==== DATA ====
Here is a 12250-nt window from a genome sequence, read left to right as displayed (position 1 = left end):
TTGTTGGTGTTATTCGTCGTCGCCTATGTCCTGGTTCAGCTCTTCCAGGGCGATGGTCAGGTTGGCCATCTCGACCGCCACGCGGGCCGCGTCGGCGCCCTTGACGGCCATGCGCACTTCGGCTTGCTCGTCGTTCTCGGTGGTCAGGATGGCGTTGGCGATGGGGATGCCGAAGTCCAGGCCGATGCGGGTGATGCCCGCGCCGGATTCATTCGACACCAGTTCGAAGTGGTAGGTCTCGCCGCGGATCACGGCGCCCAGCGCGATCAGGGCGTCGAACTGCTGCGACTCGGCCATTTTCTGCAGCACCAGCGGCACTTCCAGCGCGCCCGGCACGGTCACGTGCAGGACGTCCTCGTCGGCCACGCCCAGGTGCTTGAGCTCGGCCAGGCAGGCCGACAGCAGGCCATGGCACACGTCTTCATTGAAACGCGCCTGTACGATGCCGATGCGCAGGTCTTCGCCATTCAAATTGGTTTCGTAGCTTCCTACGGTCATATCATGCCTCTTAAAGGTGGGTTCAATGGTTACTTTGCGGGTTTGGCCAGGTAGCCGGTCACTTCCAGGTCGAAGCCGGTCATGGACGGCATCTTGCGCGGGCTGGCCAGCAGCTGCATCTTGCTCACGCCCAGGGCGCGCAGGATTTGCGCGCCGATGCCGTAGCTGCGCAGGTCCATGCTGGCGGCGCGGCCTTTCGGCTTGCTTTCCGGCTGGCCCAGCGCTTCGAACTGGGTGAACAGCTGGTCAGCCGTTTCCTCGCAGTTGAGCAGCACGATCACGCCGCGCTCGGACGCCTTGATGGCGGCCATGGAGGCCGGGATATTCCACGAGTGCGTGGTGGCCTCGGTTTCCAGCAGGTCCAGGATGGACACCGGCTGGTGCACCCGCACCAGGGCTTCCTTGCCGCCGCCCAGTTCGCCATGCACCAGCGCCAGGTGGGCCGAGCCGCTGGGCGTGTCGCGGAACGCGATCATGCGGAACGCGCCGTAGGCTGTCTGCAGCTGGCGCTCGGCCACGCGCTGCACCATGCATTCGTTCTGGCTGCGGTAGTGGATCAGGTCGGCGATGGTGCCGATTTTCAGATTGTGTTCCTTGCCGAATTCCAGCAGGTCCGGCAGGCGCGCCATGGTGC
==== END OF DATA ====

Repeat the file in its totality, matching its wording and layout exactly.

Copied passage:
Here is a 12250-nt window from a genome sequence, read left to right as displayed (position 1 = left end):
TTGTTGGTGTTATTCGTCGTCGCCTATGTCCTGGTTCAGCTCTTCCAGGGCGATGGTCAGGTTGGCCATCTCGACCGCCACGCGGGCCGCGTCGGCGCCCTTGACGGCCATGCGCACTTCGGCTTGCTCGTCGTTCTCGGTGGTCAGGATGGCGTTGGCGATGGGGATGCCGAAGTCCAGGCCGATGCGGGTGATGCCCGCGCCGGATTCATTCGACACCAGTTCGAAGTGGTAGGTCTCGCCGCGGATCACGGCGCCCAGCGCGATCAGGGCGTCGAACTGCTGCGACTCGGCCATTTTCTGCAGCACCAGCGGCACTTCCAGCGCGCCCGGCACGGTCACGTGCAGGACGTCCTCGTCGGCCACGCCCAGGTGCTTGAGCTCGGCCAGGCAGGCCGACAGCAGGCCATGGCACACGTCTTCATTGAAACGCGCCTGTACGATGCCGATGCGCAGGTCTTCGCCATTCAAATTGGTTTCGTAGCTTCCTACGGTCATATCATGCCTCTTAAAGGTGGGTTCAATGGTTACTTTGCGGGTTTGGCCAGGTAGCCGGTCACTTCCAGGTCGAAGCCGGTCATGGACGGCATCTTGCGCGGGCTGGCCAGCAGCTGCATCTTGCTCACGCCCAGGGCGCGCAGGATTTGCGCGCCGATGCCGTAGCTGCGCAGGTCCATGCTGGCGGCGCGGCCTTTCGGCTTGCTTTCCGGCTGGCCCAGCGCTTCGAACTGGGTGAACAGCTGGTCAGCCGTTTCCTCGCAGTTGAGCAGCACGATCACGCCGCGCTCGGACGCCTTGATGGCGGCCATGGAGGCCGGGATATTCCACGAGTGCGTGGTGGCCTCGGTTTCCAGCAGGTCCAGGATGGACACCGGCTGGTGCACCCGCACCAGGGCTTCCTTGCCGCCGCCCAGTTCGCCATGCACCAGCGCCAGGTGGGCCGAGCCGCTGGGCGTGTCGCGGAACGCGATCATGCGGAACGCGCCGTAGGCTGTCTGCAGCTGGCGCTCGGCCACGCGCTGCACCATGCATTCGTTCTGGCTGCGGTAGTGGATCAGGTCGGCGATGGTGCCGATTTTCAGATTGTGTTCCTTGCCGAATTCCAGCAGGTCCGGCAGGCGCGCCATGGTGC